by Alan Burns and Geoff Davies

Pascal-FC is a programming language aimed at supporting the teaching of concurrent programming. It supports a wide range of concurrency primitives including semaphores, monitors with condition variables, synchronous message passing using channels (as in occam and CSP), remote invocation (as used in the Ada rendezvous), protected resources (as used in Ada 95 protected objects) and requeue. All of these features can be easily used, either in isolation or together.

An important feature of the implementation of Pascal-FC is the random switching between user processes incorporated into the run-time system. This provides an excellent simulation of true parallelism and invariably finds bugs in poorly structured programs.

As well as supporting teaching, Pascal-FC can also be used to experiment with concurrent algorithms.

The use of Pascal-FC is supported by a book. This book provides a hands-on introduction to concurrent programming principles and techniques. It also contains a Reference Manual for Pascal-FC and information on its implementation.

As the name implies, Pascal-FC is based upon Pascal; it is easy to use. It is implemented as a set of Pascal programs and hence can easily be ported.

The system may now be compiled under the GNU Pascal compiler. The source code for the compiler (pfccomp.pas) and "fair" interpreter (pint.pas) are provided below:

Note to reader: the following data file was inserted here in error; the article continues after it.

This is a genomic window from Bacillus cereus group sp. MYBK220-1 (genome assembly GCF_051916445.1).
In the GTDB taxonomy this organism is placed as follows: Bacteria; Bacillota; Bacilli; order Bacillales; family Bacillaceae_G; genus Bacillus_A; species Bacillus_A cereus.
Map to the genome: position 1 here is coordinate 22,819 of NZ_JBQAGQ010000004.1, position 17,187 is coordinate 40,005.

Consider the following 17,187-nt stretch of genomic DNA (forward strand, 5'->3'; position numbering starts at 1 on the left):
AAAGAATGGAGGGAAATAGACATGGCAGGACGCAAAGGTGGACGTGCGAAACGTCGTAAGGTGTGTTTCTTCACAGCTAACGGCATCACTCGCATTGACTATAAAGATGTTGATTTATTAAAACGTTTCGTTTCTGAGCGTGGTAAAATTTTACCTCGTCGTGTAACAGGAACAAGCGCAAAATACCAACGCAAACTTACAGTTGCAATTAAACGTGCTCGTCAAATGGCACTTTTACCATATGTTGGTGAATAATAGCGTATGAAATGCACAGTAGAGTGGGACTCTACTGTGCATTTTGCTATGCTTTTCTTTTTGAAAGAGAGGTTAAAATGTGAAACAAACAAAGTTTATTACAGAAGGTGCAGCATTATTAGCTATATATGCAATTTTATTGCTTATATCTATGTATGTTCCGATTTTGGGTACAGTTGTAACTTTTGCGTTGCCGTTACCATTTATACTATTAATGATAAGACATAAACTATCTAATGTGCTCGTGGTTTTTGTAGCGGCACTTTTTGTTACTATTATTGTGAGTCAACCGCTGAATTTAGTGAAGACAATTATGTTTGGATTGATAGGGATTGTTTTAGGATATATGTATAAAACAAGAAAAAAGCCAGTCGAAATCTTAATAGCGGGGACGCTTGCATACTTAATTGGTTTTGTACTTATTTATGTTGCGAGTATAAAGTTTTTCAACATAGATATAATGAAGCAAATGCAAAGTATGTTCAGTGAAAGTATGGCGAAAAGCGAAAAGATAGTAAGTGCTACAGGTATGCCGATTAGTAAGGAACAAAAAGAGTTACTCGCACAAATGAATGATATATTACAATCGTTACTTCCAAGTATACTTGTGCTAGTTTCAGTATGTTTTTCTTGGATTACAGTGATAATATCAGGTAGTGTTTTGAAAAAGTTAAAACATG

Pascal-FC for Vista New* (Thanks to Daniel Garrido) - used dev_gnu_pascal-1.9.2 for the compilation of Pascal-FC.

Pascal-FC (GNU) (Thanks to Periklis Sochos).

Java GUI for Pascal-FC (Windows 2000 version) (Thanks to Periklis Sochos),
Java GUI for Pascal-FC (Linux version) (Thanks to Periklis Sochos),
Windows 2000 (Thanks to Periklis Sochos),

PC (all Windows Versions prior to Windows 2000),
Sun Solaris 2.5,
SGI Irix 5.3
Red Hat Linux 5.0
Slackware Linux 3.4
Slackware Linux 7 (linked with glibc-2.1.2) and
Amiga (Thanks to Luke Guest of The University of Bradford, UK).

Documentation on Pascal-FC and its implementation is contained in these releases.

The PC distribution also has the original sources to the compiler and run-time (both are pascal programs).

To illustrate the use of Pascal-FC consider the famous dining philosophers problem. Solutions are available which use semaphores, monitors, channels, remote invocation, and resources.

The most common mistake in concurrent programs is caused by multiple updates of shared variables. A very simple Pascal-PC program illustrates this. Rarely does the execution of this program produce the `expected' value 40. But what is the lowest value possible?

For more information on Pascal-FC email Alan Burns. Please also email experiences in using Pascal-FC and any interesting Pascal-FC programs you wish to share.